Rendering to Caesar that Which Belongs to God
There is therefore this analogy between the claims of our religion and the claims of the war: neither of them, for most of us, will simply cancel or remove from the slate the merely human life which we were leading before we entered them. But they will operate in this way for different reasons. The war will fail to absorb our whole attention because it is a finite object and, therefore, intrinsically unfitted to support the whole attention of a human soul. In order to avoid misunderstanding I must here make a few distinctions. I believe our case to be, as human causes go, very righteous, and I therefore believe it to be a duty to participate in this war. And every duty is a religious duty, and our obligation to perform every duty is therefore absolute. Thus we may have a duty to rescue a drowning man and, perhaps, if we live on a dangerous coast, to learn lifesaving so as to be ready for any drowning man when he turns up. It may be our duty to lose our own lives in saving him. But if anyone devoted himself to lifesaving in the sense of giving it his total attention – so that he thought ansd spoke of nothing else and demanded the cessation of all other human activities until everyone had learned to swim – he would be a monomaniac. The rescue of drowning men is, then, a duty worth dying for, but not worth living for. It seems to me that all political duties (among which I include military duties) are of this kind. A man may have to die for our country, but no man must, in any exclusive sense, live for his country. He who surrenders himself without reservation to the temporal claims of a nation, or a party , or a class is rendering to Caesar that which, of all things, most emphatically belongs to God: Himself.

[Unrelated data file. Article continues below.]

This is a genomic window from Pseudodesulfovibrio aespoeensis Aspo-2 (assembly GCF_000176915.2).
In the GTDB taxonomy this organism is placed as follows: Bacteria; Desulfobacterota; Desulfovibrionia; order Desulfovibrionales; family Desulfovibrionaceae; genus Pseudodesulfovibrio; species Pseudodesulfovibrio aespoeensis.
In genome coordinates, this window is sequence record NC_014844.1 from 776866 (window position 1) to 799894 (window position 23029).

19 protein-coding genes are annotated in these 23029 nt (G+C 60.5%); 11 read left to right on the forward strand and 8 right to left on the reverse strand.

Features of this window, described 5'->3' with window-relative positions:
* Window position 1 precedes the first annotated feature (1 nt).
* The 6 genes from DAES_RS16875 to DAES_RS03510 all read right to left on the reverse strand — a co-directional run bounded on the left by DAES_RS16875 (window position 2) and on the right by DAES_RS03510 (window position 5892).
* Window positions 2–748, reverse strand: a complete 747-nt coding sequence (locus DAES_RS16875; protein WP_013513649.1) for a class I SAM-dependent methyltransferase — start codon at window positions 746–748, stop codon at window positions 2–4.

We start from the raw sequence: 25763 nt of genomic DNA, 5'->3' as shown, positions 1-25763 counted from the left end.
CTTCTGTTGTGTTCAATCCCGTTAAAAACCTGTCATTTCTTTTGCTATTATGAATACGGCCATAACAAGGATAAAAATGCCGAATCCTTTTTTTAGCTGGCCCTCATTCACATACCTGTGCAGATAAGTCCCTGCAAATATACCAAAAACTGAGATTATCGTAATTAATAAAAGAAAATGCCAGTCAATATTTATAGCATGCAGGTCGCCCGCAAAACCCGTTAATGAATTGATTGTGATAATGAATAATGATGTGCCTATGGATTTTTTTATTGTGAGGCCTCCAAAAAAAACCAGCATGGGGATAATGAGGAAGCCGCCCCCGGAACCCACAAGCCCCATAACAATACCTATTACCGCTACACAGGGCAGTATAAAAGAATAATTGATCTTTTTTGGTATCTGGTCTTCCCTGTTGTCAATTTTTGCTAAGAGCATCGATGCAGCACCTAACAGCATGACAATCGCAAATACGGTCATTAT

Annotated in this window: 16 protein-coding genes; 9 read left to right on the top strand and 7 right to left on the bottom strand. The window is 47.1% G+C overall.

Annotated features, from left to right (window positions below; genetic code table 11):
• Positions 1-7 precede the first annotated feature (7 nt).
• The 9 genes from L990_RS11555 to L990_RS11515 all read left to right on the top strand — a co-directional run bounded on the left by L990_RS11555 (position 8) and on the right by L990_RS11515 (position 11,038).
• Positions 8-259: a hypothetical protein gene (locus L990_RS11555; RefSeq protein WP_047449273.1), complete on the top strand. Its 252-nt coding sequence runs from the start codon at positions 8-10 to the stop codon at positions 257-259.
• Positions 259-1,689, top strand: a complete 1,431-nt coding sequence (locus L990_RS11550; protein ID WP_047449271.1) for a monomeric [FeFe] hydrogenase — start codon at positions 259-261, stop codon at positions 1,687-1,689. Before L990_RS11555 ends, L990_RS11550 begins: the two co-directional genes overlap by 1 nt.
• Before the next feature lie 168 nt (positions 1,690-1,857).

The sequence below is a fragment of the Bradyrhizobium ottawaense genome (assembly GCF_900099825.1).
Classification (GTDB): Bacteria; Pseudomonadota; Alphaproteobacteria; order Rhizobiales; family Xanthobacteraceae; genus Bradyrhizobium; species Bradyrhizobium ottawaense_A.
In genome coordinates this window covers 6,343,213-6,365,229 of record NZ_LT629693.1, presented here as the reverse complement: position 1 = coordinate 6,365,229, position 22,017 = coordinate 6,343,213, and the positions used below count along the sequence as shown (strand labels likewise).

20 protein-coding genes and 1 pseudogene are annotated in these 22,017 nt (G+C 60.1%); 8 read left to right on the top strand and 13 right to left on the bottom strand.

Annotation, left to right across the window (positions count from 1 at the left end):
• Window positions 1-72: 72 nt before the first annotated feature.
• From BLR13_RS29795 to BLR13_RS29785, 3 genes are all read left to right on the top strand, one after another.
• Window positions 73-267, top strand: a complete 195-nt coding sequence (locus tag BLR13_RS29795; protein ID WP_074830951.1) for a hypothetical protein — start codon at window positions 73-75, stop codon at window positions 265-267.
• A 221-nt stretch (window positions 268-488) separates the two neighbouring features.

– Taken from C.S. Lewis’ Essay Learning in War-Time as found in The Weight of Glory